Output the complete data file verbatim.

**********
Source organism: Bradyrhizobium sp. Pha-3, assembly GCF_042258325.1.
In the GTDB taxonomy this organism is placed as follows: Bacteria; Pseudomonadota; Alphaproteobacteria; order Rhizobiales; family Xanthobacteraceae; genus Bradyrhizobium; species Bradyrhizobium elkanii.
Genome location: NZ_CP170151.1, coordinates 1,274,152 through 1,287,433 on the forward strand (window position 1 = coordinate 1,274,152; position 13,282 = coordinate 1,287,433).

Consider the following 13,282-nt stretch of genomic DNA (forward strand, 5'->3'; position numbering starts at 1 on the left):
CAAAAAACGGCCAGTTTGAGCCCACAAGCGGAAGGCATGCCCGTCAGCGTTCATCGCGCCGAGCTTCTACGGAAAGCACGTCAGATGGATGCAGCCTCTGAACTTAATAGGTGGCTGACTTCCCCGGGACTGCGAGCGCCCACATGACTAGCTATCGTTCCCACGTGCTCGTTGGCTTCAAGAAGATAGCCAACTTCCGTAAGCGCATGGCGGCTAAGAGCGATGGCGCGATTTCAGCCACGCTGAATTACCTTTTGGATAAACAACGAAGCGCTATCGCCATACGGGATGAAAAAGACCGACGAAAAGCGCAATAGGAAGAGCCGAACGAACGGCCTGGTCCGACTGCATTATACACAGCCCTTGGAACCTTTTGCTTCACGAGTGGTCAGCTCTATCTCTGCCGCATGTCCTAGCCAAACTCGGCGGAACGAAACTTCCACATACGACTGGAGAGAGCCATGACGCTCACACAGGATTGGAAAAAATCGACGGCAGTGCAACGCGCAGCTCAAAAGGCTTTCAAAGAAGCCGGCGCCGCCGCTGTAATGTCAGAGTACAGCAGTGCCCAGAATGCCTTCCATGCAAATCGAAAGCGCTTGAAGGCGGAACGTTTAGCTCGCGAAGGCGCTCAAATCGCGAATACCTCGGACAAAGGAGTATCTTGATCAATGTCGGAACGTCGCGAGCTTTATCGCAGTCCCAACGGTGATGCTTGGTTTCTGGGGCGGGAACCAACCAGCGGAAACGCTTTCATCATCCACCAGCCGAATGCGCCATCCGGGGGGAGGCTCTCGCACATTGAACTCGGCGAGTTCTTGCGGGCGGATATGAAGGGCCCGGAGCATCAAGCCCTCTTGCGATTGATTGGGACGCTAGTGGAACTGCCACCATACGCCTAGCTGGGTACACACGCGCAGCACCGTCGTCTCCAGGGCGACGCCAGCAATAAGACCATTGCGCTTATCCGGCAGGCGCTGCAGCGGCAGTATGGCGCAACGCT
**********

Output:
Source organism: Bradyrhizobium sp. Pha-3, assembly GCF_042258325.1.
In the GTDB taxonomy this organism is placed as follows: Bacteria; Pseudomonadota; Alphaproteobacteria; order Rhizobiales; family Xanthobacteraceae; genus Bradyrhizobium; species Bradyrhizobium elkanii.
Genome location: NZ_CP170151.1, coordinates 1,274,152 through 1,287,433 on the forward strand (window position 1 = coordinate 1,274,152; position 13,282 = coordinate 1,287,433).

Consider the following 13,282-nt stretch of genomic DNA (forward strand, 5'->3'; position numbering starts at 1 on the left):
CAAAAAACGGCCAGTTTGAGCCCACAAGCGGAAGGCATGCCCGTCAGCGTTCATCGCGCCGAGCTTCTACGGAAAGCACGTCAGATGGATGCAGCCTCTGAACTTAATAGGTGGCTGACTTCCCCGGGACTGCGAGCGCCCACATGACTAGCTATCGTTCCCACGTGCTCGTTGGCTTCAAGAAGATAGCCAACTTCCGTAAGCGCATGGCGGCTAAGAGCGATGGCGCGATTTCAGCCACGCTGAATTACCTTTTGGATAAACAACGAAGCGCTATCGCCATACGGGATGAAAAAGACCGACGAAAAGCGCAATAGGAAGAGCCGAACGAACGGCCTGGTCCGACTGCATTATACACAGCCCTTGGAACCTTTTGCTTCACGAGTGGTCAGCTCTATCTCTGCCGCATGTCCTAGCCAAACTCGGCGGAACGAAACTTCCACATACGACTGGAGAGAGCCATGACGCTCACACAGGATTGGAAAAAATCGACGGCAGTGCAACGCGCAGCTCAAAAGGCTTTCAAAGAAGCCGGCGCCGCCGCTGTAATGTCAGAGTACAGCAGTGCCCAGAATGCCTTCCATGCAAATCGAAAGCGCTTGAAGGCGGAACGTTTAGCTCGCGAAGGCGCTCAAATCGCGAATACCTCGGACAAAGGAGTATCTTGATCAATGTCGGAACGTCGCGAGCTTTATCGCAGTCCCAACGGTGATGCTTGGTTTCTGGGGCGGGAACCAACCAGCGGAAACGCTTTCATCATCCACCAGCCGAATGCGCCATCCGGGGGGAGGCTCTCGCACATTGAACTCGGCGAGTTCTTGCGGGCGGATATGAAGGGCCCGGAGCATCAAGCCCTCTTGCGATTGATTGGGACGCTAGTGGAACTGCCACCATACGCCTAGCTGGGTACACACGCGCAGCACCGTCGTCTCCAGGGCGACGCCAGCAATAAGACCATTGCGCTTATCCGGCAGGCGCTGCAGCGGCAGTATGGCGCAACGCT